The resort’s accessibility guide online includes coping tips, such as bringing headphones or a sensory toy, creating a visual schedule and practicing “waiting in line.”

The park has “Let’s Have Fun and Be Safe” boards at the entrance of each ride with descriptions of the experience for parents to consider. Queues for all Legoland Florida rides, with the exception of Safari Trek, Coastersaurus, Dragon coaster, Aquazone Wave Racers and the Great Lego Race are wheelchair accessible, allowing all visitors to wait together.

Service animals are allowed on some of Legoland’s rides.


Universal’s attraction assistance pass allows visitors with disabilities to schedule a line return time comparable to the current wait for the desired attraction. But the visitors can only have one active return time at a time. The resort’s guest-services team works with individual guests regarding the passes.

People using manual wheelchairs have access to all of Universal’s ride queues, with the exception of Pteranadon Flyers at Islands of Adventure. Some attractions are built to allow visitors to stay in their wheelchairs during the experience. Others require transferring into a ride vehicle.

However, ECV users will find their vehicles can only go onto the Hogwarts Express ride, which runs between the Wizarding World of Harry Potter attractions in both Islands of Adventure and Universal Studios park. Visitors may transfer from an ECV into provided manual wheelchairs where possible. Employees are not allowed to lift customers in or out of ride vehicles.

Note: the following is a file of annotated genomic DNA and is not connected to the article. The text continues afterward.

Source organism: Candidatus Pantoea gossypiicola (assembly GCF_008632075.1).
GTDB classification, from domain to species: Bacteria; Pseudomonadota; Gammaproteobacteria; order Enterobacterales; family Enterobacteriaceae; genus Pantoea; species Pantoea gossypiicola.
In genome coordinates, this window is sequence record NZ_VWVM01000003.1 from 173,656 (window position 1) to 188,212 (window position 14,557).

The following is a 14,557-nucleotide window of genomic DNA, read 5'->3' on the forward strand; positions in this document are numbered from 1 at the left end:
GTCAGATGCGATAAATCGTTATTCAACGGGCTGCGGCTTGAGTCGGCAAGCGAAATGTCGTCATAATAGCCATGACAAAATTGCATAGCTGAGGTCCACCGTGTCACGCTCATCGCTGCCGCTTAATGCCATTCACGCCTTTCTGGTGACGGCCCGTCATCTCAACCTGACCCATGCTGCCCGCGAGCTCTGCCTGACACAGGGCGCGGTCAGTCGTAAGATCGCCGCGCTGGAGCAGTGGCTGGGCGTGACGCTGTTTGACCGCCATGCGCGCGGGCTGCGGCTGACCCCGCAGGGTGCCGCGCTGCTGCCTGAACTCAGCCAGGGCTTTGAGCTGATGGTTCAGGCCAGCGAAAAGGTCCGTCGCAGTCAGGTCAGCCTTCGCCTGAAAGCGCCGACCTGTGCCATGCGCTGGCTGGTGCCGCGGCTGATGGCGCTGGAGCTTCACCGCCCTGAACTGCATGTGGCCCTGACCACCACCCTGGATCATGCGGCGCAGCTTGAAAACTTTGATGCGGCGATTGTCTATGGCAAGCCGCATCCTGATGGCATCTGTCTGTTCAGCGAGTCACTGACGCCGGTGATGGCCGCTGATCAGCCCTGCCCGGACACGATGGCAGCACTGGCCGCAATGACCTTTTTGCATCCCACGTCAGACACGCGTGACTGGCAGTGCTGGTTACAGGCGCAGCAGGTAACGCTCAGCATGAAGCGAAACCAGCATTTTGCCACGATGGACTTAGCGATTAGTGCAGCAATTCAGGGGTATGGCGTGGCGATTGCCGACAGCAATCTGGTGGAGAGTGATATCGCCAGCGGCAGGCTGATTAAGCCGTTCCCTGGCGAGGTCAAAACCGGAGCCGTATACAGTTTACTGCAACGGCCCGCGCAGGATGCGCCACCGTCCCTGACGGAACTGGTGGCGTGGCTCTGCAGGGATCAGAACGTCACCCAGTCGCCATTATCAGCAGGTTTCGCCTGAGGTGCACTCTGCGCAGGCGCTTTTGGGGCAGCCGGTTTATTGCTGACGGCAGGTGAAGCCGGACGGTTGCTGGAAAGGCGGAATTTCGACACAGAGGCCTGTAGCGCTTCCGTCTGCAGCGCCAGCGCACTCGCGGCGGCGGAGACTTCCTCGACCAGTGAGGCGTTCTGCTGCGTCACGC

Open captioning is on 14 Universal Orlando theme park rides. American Sign Language interpreters are assigned to select shows, and five show scripts are available. Scripts in large print or in braille can also be borrowed for productions.

Service animals are allowed on some rides, while some “portable service-animal kennels” are available at others.

Universal’s “Guide for Rider Safety and Accessibility” gives a description of what to expect on each attraction.

Copyright 2019 Tribune Content Agency.


Recommended for you

Load comments